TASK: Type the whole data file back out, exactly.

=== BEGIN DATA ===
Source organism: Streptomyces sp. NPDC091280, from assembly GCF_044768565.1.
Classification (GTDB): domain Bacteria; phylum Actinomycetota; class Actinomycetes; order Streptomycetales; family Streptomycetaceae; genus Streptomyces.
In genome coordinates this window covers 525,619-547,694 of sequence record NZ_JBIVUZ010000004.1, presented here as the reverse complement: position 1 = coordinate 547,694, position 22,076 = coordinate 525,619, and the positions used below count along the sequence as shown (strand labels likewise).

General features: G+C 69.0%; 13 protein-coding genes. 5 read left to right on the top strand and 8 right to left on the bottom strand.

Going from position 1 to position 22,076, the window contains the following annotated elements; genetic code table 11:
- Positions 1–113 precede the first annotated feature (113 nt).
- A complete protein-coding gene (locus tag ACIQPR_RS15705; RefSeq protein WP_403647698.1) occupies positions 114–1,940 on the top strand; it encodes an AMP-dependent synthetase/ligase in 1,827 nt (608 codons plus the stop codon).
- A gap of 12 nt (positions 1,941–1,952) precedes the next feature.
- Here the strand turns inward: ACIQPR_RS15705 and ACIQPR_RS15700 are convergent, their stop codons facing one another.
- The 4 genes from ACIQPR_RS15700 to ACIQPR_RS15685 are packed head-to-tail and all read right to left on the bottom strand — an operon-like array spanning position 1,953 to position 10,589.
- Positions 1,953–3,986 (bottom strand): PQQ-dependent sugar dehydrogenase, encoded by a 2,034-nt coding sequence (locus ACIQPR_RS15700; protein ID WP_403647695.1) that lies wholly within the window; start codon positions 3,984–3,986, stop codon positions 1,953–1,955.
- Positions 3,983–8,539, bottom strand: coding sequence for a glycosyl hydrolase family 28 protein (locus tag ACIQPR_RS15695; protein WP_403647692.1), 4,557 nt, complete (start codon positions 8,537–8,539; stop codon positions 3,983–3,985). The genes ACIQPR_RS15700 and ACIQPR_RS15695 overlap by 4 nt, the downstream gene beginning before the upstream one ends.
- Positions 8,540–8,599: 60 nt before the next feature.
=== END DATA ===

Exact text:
Source organism: Streptomyces sp. NPDC091280, from assembly GCF_044768565.1.
Classification (GTDB): domain Bacteria; phylum Actinomycetota; class Actinomycetes; order Streptomycetales; family Streptomycetaceae; genus Streptomyces.
In genome coordinates this window covers 525,619-547,694 of sequence record NZ_JBIVUZ010000004.1, presented here as the reverse complement: position 1 = coordinate 547,694, position 22,076 = coordinate 525,619, and the positions used below count along the sequence as shown (strand labels likewise).

General features: G+C 69.0%; 13 protein-coding genes. 5 read left to right on the top strand and 8 right to left on the bottom strand.

Going from position 1 to position 22,076, the window contains the following annotated elements; genetic code table 11:
- Positions 1–113 precede the first annotated feature (113 nt).
- A complete protein-coding gene (locus tag ACIQPR_RS15705; RefSeq protein WP_403647698.1) occupies positions 114–1,940 on the top strand; it encodes an AMP-dependent synthetase/ligase in 1,827 nt (608 codons plus the stop codon).
- A gap of 12 nt (positions 1,941–1,952) precedes the next feature.
- Here the strand turns inward: ACIQPR_RS15705 and ACIQPR_RS15700 are convergent, their stop codons facing one another.
- The 4 genes from ACIQPR_RS15700 to ACIQPR_RS15685 are packed head-to-tail and all read right to left on the bottom strand — an operon-like array spanning position 1,953 to position 10,589.
- Positions 1,953–3,986 (bottom strand): PQQ-dependent sugar dehydrogenase, encoded by a 2,034-nt coding sequence (locus ACIQPR_RS15700; protein ID WP_403647695.1) that lies wholly within the window; start codon positions 3,984–3,986, stop codon positions 1,953–1,955.
- Positions 3,983–8,539, bottom strand: coding sequence for a glycosyl hydrolase family 28 protein (locus tag ACIQPR_RS15695; protein WP_403647692.1), 4,557 nt, complete (start codon positions 8,537–8,539; stop codon positions 3,983–3,985). The genes ACIQPR_RS15700 and ACIQPR_RS15695 overlap by 4 nt, the downstream gene beginning before the upstream one ends.
- Positions 8,540–8,599: 60 nt before the next feature.